Florence was the ideal location for a conference aiming to ‘bridge the gap between biology and the humanities’. The city and its art encourage reflection, and we were reminded here that at the time of the Renaissance the art/science dichotomy didn't exist — artists, philosophers and ‘scientists’ trod a common path to try to increase their understanding of what it means to be human.
The best presentations here were the ones that challenged expectations, altered perspective and made us reflect on what we do. For instance, I can cry at the movies as well as the next man, but dabbing my eyes while watching a clip from The Lion King was, erm, unexpected. The Brazilian Gonzalez Blasco led us here during an inspiring presentation on the use of film to teach family medicine. I've seen the film before many times with my children, but it, and Elton's saccharine soundtrack, has always just wafted over me like a dull draft. With protected time, an educational context and a charismatic facilitator surprising things can happen.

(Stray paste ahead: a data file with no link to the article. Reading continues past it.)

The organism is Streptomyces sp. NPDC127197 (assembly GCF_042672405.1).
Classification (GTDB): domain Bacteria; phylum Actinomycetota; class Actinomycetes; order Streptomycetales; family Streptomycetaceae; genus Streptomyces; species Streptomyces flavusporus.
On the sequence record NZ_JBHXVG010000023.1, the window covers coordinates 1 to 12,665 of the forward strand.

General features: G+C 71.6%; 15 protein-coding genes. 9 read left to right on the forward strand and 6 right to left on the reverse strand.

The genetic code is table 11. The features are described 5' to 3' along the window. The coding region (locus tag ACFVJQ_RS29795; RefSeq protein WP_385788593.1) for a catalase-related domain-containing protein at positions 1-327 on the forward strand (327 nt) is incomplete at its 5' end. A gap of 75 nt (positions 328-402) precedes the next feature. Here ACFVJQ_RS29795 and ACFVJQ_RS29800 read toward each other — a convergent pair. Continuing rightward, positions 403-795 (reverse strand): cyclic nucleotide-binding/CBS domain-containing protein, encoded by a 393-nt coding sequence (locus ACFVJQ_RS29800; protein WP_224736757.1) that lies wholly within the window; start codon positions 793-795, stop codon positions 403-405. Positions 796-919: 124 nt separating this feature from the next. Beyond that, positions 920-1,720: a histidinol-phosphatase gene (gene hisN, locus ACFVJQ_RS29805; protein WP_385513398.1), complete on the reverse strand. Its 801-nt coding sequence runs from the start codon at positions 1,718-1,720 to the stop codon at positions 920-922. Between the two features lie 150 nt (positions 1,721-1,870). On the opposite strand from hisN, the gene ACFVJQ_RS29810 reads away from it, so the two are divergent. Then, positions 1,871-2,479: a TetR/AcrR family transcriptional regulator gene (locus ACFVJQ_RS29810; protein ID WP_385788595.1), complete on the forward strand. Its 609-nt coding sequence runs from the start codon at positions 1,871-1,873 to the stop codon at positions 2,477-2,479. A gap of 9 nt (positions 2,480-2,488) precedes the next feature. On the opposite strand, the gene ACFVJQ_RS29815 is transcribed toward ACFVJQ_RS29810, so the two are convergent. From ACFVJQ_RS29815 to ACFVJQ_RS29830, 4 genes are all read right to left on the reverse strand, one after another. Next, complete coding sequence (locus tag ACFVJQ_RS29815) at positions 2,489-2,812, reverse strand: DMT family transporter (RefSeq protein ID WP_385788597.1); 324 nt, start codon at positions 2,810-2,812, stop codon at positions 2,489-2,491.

Perhaps a more enduring cultural discovery will be that of the painter Willem de Kooning, introduced by a Dutch group in a session on chronic somatisation disorder. At first sight his art, like these patients, is just a big colourful mess but with ‘active looking’ and thought recognisable patterns emerge.
Later, ‘reflecting’ over a cold beer in the magnificent Piazza della Signoria, I watched the crowds milling around David, Michelangelo's enduring symbol of human perfection. Despite the humility temporarily afforded him by a pigeon defecating on his head, he stands selfconfident and determined. By contrast the chaos of life underneath seems vulnerable and ephemeral.
I've learnt a lot here, I'm just not sure what it is. But when I get back to work, I feel it's going to help.